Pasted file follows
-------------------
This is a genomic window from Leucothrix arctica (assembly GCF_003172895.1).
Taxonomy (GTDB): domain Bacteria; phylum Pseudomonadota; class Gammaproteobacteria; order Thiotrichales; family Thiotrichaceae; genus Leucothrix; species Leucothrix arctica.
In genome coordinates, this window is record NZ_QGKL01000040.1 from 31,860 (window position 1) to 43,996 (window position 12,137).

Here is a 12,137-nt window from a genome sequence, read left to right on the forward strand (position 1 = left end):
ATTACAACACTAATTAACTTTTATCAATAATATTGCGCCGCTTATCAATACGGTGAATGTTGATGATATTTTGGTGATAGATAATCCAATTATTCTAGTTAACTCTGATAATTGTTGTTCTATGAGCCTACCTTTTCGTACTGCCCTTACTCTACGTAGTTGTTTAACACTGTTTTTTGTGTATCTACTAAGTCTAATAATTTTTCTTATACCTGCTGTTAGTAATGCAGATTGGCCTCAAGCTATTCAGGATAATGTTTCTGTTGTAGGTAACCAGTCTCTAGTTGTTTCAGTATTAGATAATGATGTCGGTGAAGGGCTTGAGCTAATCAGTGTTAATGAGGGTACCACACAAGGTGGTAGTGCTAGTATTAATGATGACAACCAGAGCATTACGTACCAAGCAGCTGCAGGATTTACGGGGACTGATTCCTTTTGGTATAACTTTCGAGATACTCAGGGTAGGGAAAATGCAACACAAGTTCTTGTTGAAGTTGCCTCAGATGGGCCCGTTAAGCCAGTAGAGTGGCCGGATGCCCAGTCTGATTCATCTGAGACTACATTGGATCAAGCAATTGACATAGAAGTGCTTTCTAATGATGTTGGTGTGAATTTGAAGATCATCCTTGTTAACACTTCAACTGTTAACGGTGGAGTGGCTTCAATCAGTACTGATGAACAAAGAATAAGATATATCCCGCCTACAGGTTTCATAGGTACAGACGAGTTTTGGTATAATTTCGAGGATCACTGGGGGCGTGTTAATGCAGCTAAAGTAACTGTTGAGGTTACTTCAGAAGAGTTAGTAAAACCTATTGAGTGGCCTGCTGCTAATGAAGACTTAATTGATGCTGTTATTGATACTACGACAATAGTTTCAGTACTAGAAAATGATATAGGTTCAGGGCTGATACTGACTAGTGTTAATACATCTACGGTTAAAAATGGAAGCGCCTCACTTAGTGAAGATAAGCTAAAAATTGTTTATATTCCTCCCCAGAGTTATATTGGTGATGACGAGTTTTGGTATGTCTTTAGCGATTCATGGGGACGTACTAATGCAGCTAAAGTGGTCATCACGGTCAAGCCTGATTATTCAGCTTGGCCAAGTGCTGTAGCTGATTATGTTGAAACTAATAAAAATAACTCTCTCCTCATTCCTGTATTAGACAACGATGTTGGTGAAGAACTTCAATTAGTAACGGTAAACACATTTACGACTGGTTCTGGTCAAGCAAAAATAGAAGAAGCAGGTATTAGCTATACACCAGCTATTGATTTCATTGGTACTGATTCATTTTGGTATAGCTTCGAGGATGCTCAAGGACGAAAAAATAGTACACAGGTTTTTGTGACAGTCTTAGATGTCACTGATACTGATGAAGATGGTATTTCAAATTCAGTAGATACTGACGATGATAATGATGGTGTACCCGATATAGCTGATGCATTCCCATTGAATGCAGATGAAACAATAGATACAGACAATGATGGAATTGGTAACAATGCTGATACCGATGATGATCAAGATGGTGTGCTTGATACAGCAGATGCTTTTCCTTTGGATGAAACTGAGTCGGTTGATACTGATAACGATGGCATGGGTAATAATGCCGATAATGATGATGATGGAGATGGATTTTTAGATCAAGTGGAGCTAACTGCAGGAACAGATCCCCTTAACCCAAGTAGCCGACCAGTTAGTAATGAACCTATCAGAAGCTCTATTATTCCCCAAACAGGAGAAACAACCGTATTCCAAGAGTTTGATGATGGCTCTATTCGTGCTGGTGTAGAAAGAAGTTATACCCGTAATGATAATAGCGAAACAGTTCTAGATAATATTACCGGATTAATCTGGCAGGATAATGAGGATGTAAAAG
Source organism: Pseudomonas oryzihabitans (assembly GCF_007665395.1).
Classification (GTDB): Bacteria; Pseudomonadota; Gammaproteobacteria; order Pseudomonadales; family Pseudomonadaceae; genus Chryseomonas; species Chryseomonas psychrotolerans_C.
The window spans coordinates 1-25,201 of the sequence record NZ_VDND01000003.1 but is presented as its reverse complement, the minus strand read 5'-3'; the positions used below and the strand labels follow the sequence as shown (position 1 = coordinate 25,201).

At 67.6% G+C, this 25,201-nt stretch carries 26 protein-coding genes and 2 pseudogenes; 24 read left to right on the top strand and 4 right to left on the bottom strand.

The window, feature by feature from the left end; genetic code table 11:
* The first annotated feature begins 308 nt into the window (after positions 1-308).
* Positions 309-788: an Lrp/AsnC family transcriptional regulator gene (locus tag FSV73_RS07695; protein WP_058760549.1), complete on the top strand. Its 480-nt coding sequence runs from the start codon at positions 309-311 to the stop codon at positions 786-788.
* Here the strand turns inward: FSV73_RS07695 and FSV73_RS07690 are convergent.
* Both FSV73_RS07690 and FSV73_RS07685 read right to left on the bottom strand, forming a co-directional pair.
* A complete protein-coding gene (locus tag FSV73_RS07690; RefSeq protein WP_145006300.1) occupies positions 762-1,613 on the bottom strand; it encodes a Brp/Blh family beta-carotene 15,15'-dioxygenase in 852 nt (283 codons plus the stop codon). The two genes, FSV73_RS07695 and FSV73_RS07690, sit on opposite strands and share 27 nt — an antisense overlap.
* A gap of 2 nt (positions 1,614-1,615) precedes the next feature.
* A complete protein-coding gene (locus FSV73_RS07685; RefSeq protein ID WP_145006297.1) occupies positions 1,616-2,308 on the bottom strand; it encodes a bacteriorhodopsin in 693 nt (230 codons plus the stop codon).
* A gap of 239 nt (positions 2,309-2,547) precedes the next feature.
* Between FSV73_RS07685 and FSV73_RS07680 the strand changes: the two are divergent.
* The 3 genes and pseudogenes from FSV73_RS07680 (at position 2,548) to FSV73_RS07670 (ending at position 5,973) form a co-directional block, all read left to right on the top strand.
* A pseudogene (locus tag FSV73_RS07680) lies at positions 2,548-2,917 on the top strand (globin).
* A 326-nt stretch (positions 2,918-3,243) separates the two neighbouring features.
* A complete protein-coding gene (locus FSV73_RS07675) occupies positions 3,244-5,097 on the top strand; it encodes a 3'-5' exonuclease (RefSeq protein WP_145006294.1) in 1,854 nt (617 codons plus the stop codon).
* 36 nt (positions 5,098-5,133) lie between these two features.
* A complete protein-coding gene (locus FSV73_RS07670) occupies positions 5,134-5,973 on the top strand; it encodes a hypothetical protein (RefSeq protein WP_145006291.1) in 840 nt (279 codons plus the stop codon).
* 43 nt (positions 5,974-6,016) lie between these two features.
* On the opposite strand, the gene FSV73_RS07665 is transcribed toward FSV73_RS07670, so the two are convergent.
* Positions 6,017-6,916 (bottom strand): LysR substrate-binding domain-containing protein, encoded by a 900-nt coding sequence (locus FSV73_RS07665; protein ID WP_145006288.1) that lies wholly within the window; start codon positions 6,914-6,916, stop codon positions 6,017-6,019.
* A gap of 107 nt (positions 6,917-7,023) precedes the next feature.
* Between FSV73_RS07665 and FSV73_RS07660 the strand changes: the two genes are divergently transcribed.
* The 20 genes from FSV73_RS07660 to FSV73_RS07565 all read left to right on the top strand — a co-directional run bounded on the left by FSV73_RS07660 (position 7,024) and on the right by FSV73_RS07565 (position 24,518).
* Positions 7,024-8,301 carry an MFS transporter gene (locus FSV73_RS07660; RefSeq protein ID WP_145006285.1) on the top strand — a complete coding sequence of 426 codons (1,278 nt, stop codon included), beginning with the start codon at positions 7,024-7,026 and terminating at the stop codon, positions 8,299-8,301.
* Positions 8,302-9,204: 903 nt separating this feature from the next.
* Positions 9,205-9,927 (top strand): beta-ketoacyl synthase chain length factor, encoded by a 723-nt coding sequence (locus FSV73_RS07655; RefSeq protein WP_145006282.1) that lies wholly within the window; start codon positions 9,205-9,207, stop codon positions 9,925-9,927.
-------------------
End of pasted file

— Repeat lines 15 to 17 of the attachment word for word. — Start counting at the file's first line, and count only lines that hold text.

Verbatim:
* A complete protein-coding gene (locus tag FSV73_RS07690; RefSeq protein WP_145006300.1) occupies positions 762-1,613 on the bottom strand; it encodes a Brp/Blh family beta-carotene 15,15'-dioxygenase in 852 nt (283 codons plus the stop codon). The two genes, FSV73_RS07695 and FSV73_RS07690, sit on opposite strands and share 27 nt — an antisense overlap.
* A gap of 2 nt (positions 1,614-1,615) precedes the next feature.
* A complete protein-coding gene (locus FSV73_RS07685; RefSeq protein ID WP_145006297.1) occupies positions 1,616-2,308 on the bottom strand; it encodes a bacteriorhodopsin in 693 nt (230 codons plus the stop codon).